In FIG. 2, it can be seen that the first strap 30 and the second strap 32 extend outwardly from the side edge 68. The fetlock cradle sling strap 38 extends outwardly from the side edge 68. The fasteners 30, 32, and 42 are shown as being of a hook-and-loop material. An additional square fastener 70 is provided along the fetlock cradle sling strap 38 to further enhance the ability to secure the wrap 10 around the leg of the horse.

The pleats 50 and 52 serve to create an indentation 72 adjacent the bottom edge 26 of the panel 12.

Importantly, in FIG. 2, the tendon support rolls 51 and 53 are illustrated with particularity. As can be seen, each of the tendon support rolls 51 and 53 has an upper end 55 and a lower end 57. The upper end 55 is tapered so as to thicken in a direction toward the lower end 57. Similarly, the lower end 57 is tapered so as to thicken in a direction toward the upper end 55. Each of the upper end 55 and the lower end 57 has curved edges. As such, the tendon support rolls 51 and 53 have been created so as to avoid any sharp edges that could occur when the support wrap 10 is wrapped around the lower leg of the horse.

It can be seen that the tendon support rolls 51 and 53 protrude outwardly of the inner surface 60 of the panel 12. As such, the tendon support rolls 51 and 53 provide a surface which can press against the flexor tendon of the horse's leg.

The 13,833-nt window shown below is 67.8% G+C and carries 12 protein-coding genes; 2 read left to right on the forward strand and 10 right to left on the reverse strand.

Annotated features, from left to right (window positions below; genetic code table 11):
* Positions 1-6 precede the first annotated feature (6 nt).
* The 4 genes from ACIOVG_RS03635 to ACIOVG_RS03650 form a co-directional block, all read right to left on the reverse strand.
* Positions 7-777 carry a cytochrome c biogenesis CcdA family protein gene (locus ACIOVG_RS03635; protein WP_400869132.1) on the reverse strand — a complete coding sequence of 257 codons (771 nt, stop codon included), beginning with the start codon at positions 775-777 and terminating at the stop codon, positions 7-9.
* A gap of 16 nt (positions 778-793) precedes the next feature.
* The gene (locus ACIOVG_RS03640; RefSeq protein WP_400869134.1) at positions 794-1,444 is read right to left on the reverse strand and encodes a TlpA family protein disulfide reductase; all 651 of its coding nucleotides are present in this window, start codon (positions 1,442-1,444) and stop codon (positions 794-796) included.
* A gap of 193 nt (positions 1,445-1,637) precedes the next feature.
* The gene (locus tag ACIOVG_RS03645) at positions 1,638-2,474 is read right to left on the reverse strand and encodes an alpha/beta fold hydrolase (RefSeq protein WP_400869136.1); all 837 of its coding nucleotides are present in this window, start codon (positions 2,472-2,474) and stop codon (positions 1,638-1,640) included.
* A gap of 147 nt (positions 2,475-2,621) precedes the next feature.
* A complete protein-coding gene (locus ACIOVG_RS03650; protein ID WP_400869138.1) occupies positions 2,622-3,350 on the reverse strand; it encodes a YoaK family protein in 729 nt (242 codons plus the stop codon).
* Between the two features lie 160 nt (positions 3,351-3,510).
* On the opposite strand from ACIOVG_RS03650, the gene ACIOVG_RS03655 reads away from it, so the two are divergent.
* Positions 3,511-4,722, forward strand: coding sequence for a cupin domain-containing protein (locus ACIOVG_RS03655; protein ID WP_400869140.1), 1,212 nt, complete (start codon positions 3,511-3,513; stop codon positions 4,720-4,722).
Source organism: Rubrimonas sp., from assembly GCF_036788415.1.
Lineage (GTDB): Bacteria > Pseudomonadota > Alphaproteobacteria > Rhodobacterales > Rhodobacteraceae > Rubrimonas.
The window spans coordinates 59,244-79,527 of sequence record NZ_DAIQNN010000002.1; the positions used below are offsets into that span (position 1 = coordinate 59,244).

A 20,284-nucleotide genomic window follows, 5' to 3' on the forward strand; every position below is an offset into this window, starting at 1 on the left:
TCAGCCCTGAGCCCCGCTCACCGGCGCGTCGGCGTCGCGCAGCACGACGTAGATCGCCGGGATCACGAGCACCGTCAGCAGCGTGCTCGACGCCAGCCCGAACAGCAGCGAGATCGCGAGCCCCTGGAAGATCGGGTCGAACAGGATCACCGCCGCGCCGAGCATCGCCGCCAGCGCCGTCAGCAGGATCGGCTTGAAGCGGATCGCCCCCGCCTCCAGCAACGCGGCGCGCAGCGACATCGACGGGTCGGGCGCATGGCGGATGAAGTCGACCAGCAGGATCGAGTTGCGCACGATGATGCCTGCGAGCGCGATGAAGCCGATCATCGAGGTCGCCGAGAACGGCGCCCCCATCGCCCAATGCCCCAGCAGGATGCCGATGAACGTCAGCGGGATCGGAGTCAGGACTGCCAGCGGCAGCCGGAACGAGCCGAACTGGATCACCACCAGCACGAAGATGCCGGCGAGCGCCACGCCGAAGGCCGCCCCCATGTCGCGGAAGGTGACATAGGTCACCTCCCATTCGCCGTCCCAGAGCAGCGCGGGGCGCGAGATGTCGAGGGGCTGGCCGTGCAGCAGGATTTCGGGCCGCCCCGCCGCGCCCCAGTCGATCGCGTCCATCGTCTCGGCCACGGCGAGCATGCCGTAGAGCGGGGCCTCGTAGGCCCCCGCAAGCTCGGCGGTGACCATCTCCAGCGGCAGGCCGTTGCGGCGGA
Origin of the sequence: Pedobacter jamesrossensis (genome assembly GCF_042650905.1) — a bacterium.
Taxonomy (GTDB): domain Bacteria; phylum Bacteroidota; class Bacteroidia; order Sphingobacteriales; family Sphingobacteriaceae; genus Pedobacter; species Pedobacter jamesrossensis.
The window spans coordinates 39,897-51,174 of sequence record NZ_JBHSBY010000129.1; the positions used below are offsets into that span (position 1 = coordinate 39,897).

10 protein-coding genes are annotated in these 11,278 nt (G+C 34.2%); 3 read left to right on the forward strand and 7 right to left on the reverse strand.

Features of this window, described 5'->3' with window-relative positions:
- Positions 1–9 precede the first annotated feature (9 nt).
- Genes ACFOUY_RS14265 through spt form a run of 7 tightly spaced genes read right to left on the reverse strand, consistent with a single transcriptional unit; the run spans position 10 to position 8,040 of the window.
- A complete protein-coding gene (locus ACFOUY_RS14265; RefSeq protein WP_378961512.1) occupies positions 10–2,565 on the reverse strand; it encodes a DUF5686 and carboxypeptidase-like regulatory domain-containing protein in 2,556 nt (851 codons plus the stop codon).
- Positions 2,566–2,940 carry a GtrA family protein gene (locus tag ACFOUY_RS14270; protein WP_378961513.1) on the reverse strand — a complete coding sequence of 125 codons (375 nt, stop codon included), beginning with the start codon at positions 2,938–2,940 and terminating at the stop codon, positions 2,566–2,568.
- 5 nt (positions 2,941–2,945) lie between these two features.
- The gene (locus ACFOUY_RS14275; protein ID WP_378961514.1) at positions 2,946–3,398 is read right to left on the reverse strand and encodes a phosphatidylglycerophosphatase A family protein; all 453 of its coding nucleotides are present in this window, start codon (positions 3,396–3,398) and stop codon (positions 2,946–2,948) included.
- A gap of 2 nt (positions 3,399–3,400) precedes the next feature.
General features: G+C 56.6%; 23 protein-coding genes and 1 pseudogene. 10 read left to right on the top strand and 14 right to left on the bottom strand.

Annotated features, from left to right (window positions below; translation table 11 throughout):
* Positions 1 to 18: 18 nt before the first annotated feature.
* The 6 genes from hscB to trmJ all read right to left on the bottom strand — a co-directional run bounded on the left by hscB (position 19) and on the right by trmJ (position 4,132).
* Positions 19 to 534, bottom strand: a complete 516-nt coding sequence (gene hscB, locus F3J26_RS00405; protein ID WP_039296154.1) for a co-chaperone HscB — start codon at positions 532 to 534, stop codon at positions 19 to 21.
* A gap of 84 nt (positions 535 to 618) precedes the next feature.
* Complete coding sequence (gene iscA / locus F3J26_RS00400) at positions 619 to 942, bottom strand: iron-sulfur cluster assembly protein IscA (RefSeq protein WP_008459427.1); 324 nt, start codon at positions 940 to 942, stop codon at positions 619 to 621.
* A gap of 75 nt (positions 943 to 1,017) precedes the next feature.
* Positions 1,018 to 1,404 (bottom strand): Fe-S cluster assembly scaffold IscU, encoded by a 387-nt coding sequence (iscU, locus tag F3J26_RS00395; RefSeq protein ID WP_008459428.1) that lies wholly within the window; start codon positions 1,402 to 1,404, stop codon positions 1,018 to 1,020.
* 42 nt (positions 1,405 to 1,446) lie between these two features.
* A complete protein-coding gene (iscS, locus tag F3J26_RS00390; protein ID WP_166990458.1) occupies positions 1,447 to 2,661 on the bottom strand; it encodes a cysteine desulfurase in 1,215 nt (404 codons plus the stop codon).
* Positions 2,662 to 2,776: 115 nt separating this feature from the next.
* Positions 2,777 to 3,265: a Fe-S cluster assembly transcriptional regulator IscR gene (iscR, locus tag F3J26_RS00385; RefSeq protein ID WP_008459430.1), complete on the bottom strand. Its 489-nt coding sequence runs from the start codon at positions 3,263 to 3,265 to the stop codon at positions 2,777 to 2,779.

FIG. 3 shows the wrap 10 as applied around the leg 80 of a horse. In particular, it can be seen that the first strap 30 and the second strap 32 extend around the leg 80 of the horse. The ends of the straps 30 and 32 are received and are affixed to the outer surface of the outer layer 14 of panel 12. Importantly, it can be seen that the first strap 30 and the second strap 32 will reside in close proximity. There is an insignificant gap between the lower edge of the first strap 30 and the top edge of the second strap 32. As a result, the straps 30 and 32 provide even and uniform pressure against the leg 80 of the horse.